Holy Cows!! By Trudi Dyer

Dear Friends,

I thought I’d give you a break from the general seriousness of my newsletters this fortnight!
After all, we DO have a lot of FUN at Heartland!
So…….below is a story from Trudi about our latest family members – three baby cows we’ve saved from slaughter.

Quick reminder: Easter is next week and we have 2 private rooms still available for our Spiritual Program.
4 days just $495 all inclusive. Fantastic value and sure to be one of the most spiritually transformative programs we’ve ever offered at Heartland. So if you’re ready to own your REAL Self and enjoy greater empowerment (as well as mix with a great group of spiritually awakening friends!) think about joining us!

Blessings and hugs,
Love Les


Holy Cows!! By Trudi Dyer

I thought it sounded like a good idea at the time.

We heard about a program called “Save a cow” which is a local adoption system  for young male calves who were born in dairy farms and lack the appropriate appendages for any long term security status on the farm.

Since we have 80 acres, our need of them is as high as the grass around us.

A couple of weeks ago three “free” calves came into our care.

So far it reminds me of the “free kitten” sign at the local markets – the one that I have walked past many times smugly saying “Yeah, right, FREE!” But not having experienced “free” cows before, we were totally ignorant about anything and everything  – and whilst ignorance may well be bliss, our lack of awareness was as obvious as teets on a bull.

After a few trips into town and some $600 later we were armed with powdered milk, calf muesli (who would have thought!) chaff , oats, nursing bottles, teets, straw for bedding, tick and wash sprays, organic yoghurt (nothing but the best) tick and worm crème and of course, bins to put everything in.

We unloaded the heap, cooled off the credit card  and began our new journey into the unknown world of cow care.

Our helpful but somewhat bemused local feed-barn shop keeper, seemed to revel in our ignorance and smile at our blatant unknowingness.

He seemed to know intuitively what my plan of action would be and shattered it in one foul swoop when he said  “don’t think that you can go into the pen with a bottle of milk and say “here cowie, cowie,” and they will simply come up & suck!” Oh dear, I thought (silently) – now we are in trouble!

“Oh?” I said, having a significant “blonde moment” and trying not to let on.

I didn’t need to look stupid because I’m pretty sure he thought I was.

I guess all was revealed when he asked “what kind of cows do you have?” and I answered “the four legged variety”. I don’t think that’s exactly what he meant.

He took a deep breath. I did likewise.

“When you go to feed them, you’ll have to grab ‘em, straddle them, put your fingers in their mouths (they have big teeth even at 3 weeks old – something else we have learnt!), shove the teet in and squeeze it a few times so they get the taste of the milk, then you’ll be right”.

Mmmm that sounded easy, but life is never quite as easy as you think, is it?

And so began our journey into calf raising…..

Our first feed at 5pm. Step 1. Measure powdered milk. Step 2. Mix vigorously in water. Step 3. Heat up. Step 4. Take temperature (not too hot, not too cold, just right!) Step 5. Take temperature again just to make sure. Step 6. Add organic yoghurt, mix and pour into feeding bottles. Next step? Oh that’s right. The cows.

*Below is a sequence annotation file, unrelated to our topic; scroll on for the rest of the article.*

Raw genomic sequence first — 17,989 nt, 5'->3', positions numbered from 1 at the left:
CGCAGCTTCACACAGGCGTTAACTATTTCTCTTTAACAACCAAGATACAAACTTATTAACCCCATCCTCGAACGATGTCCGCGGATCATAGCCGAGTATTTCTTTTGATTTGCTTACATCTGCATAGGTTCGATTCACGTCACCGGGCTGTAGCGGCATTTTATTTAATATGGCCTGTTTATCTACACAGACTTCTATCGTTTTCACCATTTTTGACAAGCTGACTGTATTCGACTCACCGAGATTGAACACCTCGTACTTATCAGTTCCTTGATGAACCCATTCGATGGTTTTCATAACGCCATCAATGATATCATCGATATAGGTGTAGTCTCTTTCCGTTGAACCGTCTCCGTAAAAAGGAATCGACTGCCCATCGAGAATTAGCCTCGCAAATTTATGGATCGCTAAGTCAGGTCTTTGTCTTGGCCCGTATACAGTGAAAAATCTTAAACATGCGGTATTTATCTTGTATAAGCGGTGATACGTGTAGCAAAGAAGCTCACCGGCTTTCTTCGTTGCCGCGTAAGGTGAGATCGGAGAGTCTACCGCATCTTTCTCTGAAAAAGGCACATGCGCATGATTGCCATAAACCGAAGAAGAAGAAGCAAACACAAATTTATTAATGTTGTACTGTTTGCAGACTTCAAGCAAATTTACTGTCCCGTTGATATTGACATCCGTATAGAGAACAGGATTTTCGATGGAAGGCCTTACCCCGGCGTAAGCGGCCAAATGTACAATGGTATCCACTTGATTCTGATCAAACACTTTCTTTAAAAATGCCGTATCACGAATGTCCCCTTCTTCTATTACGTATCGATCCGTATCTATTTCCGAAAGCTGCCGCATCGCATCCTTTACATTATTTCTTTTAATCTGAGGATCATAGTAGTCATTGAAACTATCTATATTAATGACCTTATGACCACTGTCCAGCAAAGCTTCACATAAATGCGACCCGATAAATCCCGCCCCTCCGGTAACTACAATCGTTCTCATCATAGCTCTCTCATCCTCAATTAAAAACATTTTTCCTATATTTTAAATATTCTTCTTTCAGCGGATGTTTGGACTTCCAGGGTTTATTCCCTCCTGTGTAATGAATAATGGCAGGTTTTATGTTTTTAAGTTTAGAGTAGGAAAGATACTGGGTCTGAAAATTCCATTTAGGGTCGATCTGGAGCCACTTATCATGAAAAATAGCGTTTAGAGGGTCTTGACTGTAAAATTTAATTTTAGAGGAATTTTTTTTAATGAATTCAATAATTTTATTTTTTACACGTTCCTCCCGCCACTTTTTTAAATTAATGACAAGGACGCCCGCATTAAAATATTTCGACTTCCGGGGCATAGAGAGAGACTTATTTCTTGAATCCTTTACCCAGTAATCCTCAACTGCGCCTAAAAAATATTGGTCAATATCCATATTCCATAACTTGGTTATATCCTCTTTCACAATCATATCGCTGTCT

With three of us and three of them the odds were probably not in our favour but as ignorance is bliss (still) we had big smiles and welcoming calls to our new brood.

I didn’t say “here cowie, cowie, cowie” (the man had taken that away from me), but I mooed just like their mother (I think) and I was hopeful of a connection between us.

They had after all, landed in cow paradise, they just didn’t know it yet!

We managed to corner one and in its fright it let go of its bowels onto my legs (memo to self; wear long pants next time), he then trod on my foot (another memo to self; wear gum boots not thongs), and Les proceeded to straddle him while we jostled and pulled and grabbed and tried to hang on to him, rather like the cattle rustlers in a bad western movie.

Mind you the little fella was only 3 weeks old – and we – in cow years – must be… well ancient. After many, many attempts and a few choice words from yours truly, I ended up on top of him and he took off with me hanging on. The bucking bronco tried to escape my clutches but I held fast while Les and our son Nicholas calmed him down (and I calmed myself down) and I thought all this to put food in their bellies – and this was only the first calf!

Phew….. We had just landed in a crash course of calf crushing. “Ride em cowboy” I thought to myself, already exhausted.

“We have to do this twice a day?” Nicholas asked. Yep.

We sort-of managed to get half of the milk in each of them, both cows and humans exhausted by the mighty effort, and while the milk settled them, we went to have a drink to settle us down for the night too.

Sometime during that first night, I said to Les “I thought they said the calves were too young to moo?” But the strange sound reverberating in our bedroom sure sounded like moo-ing. The noise started up almost continuously from about 5am onwards until we all went back for the next exciting instalment of feed time.

Let’s hope they and we, get the hang of it soon!

PS Nicholas’s favourite joke is “what do cows like to watch?” Moooovies.

Where do they go when they die? The moooon.

And my favourite… “what do cows like to listen to?” Moooosic!

Oh well, you just gotta keep a sense of humour hey?


Blessings to everyone!


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